Will Jacob Zuma ever serve jail time for corruption? Here’s why it’s unlikely – Paul O’Sullivan

We’re talking about South Africa’s army of dirty lawyers in this BizNews podcast. Hundreds of SA lawyers are rich on the proceeds of crime – even ones who look respectable. But Paul O’Sullivan, Forensics for Justice founder, has a plan to bring many of them down. O’Sullivan has fought tirelessly to bring the corrupt and captured to book. He played a key role in putting former chief of police, and former Interpol boss, Jackie Selebi behind bars. He has shared his knowledge with the Zondo Commission, which is investigating state capture. He filed his affidavit with the Zondo Commission in August and it has now been made public. He is also working on a new book and, he tells BizNews, a strategy to hold many dirty lawyers who work for the state as well as on defence team to account for their role in supporting corruption. He wants a judicial review and Parliamentary questions to find out how much taxpayers are spending to defend corrupt public servants. – Jackie Cameron

Paul O’Sullivan on amassing evidence:

I’ve done some fairly, shall we say, hard-hitting affidavits which implicate some fairly senior people in the National Prosecuting Authority. Also, Lucky Montana, all pertaining to Prasa. My affidavit with Lucky Montana – it’s on our website – is my criminal docket. In the criminal docket, we’ve implicated Lucky Montana in fraud and corruption to the tune of R4bn. My affidavit to the Zondo Commission that deals with Lucky Montana, goes into a lot of detail about how Lucky Montana is obviously a very gifted person. We opened that docket five years ago and he still hasn’t been hauled before a court. Our docket – and it’s there on our website for anybody to see – contains prima facie evidence.

On why certain people haven’t been arrested yet:

I’ve made it clear all along that the criminal justice system has been captured for at leat the last ten years – possibly longer. If we add the Jackie Selebi period in there as well, it’s 20 years. When you’ve got a criminal justice system which is being run by criminals, it’s very hard to bring everybody to book. I need to quality that. In the last few years, we’ve had new leadership – when I say leadership, I’m talking about the head honchos. We have a new Commissioner of Police, a new head of the National Prosecuting Authority and we have this new unit that was set up, the Investigative Directorate.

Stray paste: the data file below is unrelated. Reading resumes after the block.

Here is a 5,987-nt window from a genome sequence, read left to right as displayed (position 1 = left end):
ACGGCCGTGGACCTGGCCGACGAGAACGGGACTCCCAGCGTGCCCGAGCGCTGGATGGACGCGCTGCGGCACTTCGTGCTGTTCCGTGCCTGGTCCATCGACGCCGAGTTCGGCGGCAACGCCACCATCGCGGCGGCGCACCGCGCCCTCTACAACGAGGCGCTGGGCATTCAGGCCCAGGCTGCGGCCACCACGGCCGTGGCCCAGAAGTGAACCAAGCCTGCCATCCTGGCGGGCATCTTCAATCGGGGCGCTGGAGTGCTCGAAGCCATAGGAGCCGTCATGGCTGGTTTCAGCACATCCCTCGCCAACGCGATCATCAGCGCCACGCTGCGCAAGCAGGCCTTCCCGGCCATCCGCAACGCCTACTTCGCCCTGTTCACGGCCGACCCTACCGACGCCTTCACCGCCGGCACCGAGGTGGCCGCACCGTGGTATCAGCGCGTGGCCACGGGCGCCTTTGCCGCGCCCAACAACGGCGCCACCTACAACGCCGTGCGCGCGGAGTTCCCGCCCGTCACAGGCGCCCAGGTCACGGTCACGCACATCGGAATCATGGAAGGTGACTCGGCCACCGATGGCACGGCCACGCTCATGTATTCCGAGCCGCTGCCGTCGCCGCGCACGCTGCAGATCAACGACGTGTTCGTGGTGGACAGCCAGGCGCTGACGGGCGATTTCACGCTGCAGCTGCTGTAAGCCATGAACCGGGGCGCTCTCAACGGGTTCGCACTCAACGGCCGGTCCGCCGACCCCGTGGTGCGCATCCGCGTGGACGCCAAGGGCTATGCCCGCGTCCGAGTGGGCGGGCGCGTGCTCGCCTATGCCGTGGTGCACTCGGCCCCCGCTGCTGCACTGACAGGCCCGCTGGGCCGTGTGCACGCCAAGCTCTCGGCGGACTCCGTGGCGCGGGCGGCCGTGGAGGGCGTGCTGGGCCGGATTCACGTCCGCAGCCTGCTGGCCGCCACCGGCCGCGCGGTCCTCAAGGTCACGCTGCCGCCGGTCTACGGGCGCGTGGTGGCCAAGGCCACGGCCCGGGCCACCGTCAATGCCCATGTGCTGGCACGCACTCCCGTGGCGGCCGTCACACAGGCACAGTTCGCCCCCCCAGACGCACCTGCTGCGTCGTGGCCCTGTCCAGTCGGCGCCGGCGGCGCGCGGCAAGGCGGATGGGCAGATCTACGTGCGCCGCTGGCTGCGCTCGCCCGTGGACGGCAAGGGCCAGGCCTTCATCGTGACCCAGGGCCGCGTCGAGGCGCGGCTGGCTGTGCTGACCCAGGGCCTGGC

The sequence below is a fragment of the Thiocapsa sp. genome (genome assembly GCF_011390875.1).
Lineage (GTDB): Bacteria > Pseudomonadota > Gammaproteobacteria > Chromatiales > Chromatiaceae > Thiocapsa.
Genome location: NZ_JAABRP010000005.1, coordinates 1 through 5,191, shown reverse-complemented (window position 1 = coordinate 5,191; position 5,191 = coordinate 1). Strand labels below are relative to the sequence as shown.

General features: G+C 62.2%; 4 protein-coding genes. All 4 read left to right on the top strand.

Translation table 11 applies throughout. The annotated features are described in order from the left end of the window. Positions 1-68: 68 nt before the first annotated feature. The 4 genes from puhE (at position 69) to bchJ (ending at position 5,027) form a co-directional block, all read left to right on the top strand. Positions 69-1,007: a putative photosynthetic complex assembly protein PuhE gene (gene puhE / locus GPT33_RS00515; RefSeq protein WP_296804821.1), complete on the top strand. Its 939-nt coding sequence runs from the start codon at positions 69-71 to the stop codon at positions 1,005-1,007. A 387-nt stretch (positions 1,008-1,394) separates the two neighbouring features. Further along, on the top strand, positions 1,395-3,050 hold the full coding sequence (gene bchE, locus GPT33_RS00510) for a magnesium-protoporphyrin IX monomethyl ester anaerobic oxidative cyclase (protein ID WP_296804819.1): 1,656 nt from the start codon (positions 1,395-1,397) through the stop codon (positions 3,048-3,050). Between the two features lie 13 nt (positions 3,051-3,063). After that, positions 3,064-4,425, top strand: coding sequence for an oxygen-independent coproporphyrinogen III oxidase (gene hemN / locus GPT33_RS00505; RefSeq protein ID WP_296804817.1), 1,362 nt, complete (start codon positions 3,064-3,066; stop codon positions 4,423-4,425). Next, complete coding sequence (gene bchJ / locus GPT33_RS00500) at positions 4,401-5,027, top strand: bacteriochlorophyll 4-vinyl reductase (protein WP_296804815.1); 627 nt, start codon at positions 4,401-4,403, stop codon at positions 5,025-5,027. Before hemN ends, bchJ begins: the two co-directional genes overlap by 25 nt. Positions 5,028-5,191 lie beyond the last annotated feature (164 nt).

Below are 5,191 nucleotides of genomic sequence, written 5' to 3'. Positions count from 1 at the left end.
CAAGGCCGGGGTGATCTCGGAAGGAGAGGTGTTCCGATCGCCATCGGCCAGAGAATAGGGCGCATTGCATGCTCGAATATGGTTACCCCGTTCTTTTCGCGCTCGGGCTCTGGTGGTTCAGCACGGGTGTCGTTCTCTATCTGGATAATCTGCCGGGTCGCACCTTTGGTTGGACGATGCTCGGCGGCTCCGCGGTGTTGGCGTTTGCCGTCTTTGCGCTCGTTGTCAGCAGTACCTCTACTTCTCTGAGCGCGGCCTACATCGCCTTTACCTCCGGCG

Unfortunately, the so called Priority Crimes Litigation Unit still exists. That unit should have been disbanded, all those people should have been dismissed. They’re all still in office – people like Tori Pretorius. These people were instrumental in shoring up the State Capture project and they’re still in their jobs.

On Jacob Zuma and Dudu Myeni:

The Criminal Procedure Act is quite clear. It’s crystal clear. Any person committing an offense – any criminal offence – in front of a police officer can be arrested immediately by that police officer. I’m left wondering how it is that cops stood around and watched Jacob Zuma commit contempt by walking out of the Zondo Commission and watched Dudu Myeni refuse to answer questions from the commission. She’s legally obliged to answer those questions. To answer every single question the same way is contempt. She should have been arrested. And the same with that other woman who used to be on the SAA board. I mean, it’s just a joke. You sit there and watch these people performing like that and it’s an insult to the people of South Africa.

On whether the Zondo Commission has been a waste of time and money:

I’m not saying it’s been a waste of time. We’ve certainly got some useful stuff out from it. But if a person like Dudu Myeni, the first docket I opened against her – in another six weeks – it will be six years since I opened that docket against her. It doesn’t take six years to investigate the crimes that that woman has been committing all these years. Prima facie evidence has been sitting in front of the criminal justice system for years, and nothing has been done about it.

Lucky Montana – I opened a case against him in September 2015, that’s nearly five and a half years ago. That docket is on our website, anybody can go and look at it. When you read the evidence that we’ve put there, it doesn’t require rocket scientists to realise that he should have been prosecuted five years ago. Now these people are all getting lawyers at taxpayers expense, to go and tell their lies again at the Zondo Commission. It’s just unacceptable, in my opinion.

On his next step:

We haven’t yet [gone to the high court], but we’re going to. We’re instructing lawyers now, to prepare an application for judicial review, to understand why criminals are receiving free lawyers – not just free lawyers, but attorneys, senior and junior council – to help them run rings around the criminal justice system. If you go out and rob a bank, you can apply for legal aid. Why are they not applying for legal aid? They should get what the legal aid system gives to all the other criminals.

On whether we will see Jacob Zuma behind bars:

We can all dream about it, but my gut feeling is that we won’t. He hasn’t even gone on trial yet. So, for 20 years he hasn’t even started the trial yet.

Now, if Jacob Zuma ever does go on trial, we again, as members of the public will be paying – through the taxman – for his lawyers. His lawyers will be paid handsomely to drag that trial as long as they possibly can. I suppose at the end of it, they’ll take it on appeal. You know, they’ll drag it out for another 10 years. If you look at the man, he doesn’t look like the healthiest guy in town. He probably won’t go the distance. 

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